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Any extended river trip takes a bit of organising. You need to ensure you have at least four paddlers, organise the logistics, sort out the gear and monitor the river level. But the Herbert was something different. It was a long way from Melbourne, a long way from major centres and there were crocodiles in it. First was the issue of hiring boats or flying them up. There wasn't much available to hire so that just left flying up. This turned out to be remarkably easy and cheap.
Paul was tasked with making enquires about helicopters. We had decided to finish the trip at Blencowe Creek. Below Blencowe Creek you get into estuarine crocodile country so this was a logical decision. The walk out at Blencowe was either described as one hour or a full day's slog and your worst nightmare, depending on who you spoke to. The first quote for the helicopter was $4,000. We didn't want to buy the helicopter. Paul is now an expert on helicopters and the various endorsements required and in the end he did find a local helicopter that would do the job at a reasonable price.
I had the job of organising the transport to and from the river. There were endless phone calls and e-mails until I managed to confirm Mr T Coaches. But what about the transport from the airport to the backpackers. I e-mailed the airport bus company. The kayaks wouldn't fit in their luggage trailer. It looked like storing them at the airport was the only answer. We eventually managed to fit the kayaks and our gear in a multipurpose taxi
During our enquires it became apparent that we might need various permits from various government bodies. We had to make enquires about an 'activities permit' which in the end we didn't need. Then a permit to fly over a World Heritage area, hopefully the helicopter would avoid this as this one was looking too hard. Finally a camping permit to camp in the national park. This was my job and it looked like we could get a permit easily via the internet. No it wouldn't be that easy. For a remote permit you had to ring the office. I rang the Cardwell office. Once I convinced him that people did paddle the Herbert River (he kept saying that it had crocodiles so couldn't imagine how or why anyone would) he advised that there were two offices. One did the trail permits and one did the camping permit. He didn't know which one would be the right one in this case but if I e-mailed them requesting a camping permit they would get it to the right office and in a week or so they would let me know if and where we might be allowed to camp!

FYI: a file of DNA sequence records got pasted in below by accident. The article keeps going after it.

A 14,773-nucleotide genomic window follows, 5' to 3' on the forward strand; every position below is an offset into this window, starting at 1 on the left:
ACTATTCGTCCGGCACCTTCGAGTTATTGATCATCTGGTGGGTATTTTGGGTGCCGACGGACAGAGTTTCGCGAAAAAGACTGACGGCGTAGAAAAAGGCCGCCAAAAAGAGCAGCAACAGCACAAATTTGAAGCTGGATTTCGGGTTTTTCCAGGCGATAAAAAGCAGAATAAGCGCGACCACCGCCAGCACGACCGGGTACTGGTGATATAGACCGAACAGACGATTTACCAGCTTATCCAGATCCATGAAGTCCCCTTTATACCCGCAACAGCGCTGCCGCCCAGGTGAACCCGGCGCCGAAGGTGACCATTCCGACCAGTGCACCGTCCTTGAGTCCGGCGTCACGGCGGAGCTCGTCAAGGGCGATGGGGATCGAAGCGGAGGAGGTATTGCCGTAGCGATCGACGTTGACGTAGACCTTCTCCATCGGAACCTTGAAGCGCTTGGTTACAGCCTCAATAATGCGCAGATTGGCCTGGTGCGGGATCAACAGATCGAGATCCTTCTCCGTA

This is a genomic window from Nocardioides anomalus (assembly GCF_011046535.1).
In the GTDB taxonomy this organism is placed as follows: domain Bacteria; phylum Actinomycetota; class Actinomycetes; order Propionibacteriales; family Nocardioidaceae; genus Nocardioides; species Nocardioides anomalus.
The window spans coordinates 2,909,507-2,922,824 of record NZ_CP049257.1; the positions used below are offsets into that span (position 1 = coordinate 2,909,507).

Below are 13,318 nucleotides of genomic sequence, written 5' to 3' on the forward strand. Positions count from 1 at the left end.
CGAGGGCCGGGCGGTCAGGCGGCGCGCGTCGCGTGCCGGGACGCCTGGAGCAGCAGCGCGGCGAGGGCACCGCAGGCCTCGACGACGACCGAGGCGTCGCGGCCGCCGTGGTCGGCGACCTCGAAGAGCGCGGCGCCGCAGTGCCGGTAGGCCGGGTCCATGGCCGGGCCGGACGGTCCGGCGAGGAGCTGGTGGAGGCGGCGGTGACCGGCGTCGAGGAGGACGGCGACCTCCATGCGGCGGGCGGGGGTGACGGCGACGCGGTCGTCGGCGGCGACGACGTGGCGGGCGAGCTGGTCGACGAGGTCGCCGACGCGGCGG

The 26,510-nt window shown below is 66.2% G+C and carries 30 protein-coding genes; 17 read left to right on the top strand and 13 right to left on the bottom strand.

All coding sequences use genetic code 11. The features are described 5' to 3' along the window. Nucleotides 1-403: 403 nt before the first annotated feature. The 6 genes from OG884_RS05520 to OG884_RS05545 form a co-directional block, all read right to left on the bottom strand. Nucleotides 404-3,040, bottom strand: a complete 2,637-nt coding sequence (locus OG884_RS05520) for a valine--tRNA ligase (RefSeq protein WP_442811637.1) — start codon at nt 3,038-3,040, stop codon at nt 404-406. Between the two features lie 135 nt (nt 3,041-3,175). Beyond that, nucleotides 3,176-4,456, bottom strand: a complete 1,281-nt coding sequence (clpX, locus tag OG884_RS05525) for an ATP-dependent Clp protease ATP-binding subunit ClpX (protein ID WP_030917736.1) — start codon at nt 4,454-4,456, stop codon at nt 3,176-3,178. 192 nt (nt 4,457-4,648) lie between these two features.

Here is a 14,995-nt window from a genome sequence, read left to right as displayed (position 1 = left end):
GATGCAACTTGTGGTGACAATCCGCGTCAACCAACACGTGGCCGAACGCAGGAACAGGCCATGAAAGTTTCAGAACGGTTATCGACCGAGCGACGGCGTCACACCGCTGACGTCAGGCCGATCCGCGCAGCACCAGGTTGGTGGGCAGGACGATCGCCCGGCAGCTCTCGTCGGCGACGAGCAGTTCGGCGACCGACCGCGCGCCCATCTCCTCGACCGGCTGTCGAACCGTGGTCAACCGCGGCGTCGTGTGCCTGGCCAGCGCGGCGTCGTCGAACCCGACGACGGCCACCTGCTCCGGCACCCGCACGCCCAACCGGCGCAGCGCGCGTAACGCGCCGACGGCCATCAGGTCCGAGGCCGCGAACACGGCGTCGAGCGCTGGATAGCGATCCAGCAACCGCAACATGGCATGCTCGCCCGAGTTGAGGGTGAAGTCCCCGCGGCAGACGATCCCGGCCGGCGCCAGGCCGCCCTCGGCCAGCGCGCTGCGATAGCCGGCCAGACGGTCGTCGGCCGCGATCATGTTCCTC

We thought we had organised everything, jumped though all the hoops. We were now at Paul's just about to leave for the airport. It was then that Paul realised that Doreen had driven off in the car with his wallet. That hurdled cleared we made it to the airport. We hadn't brought any metho with us but I foolishly had matches in my bag. We also had foolishly packed metho stoves that had to be sniffed by the airport staff before they'd let our bags on the plane. Everything finally looked under control. Our bags were on the plane, our kayaks were on the plane so that only left us. But when Paul's carry on luggage caused alarm bells to ring we were looking shaky. He'd left his pocket knife in the bag.
The Herbert was definitely one of the most logistically difficult trips we've organised but it certainly make it all the more satisfying when all the logistics worked out. Maybe next time we'll search Paul's carry on luggage ourselves.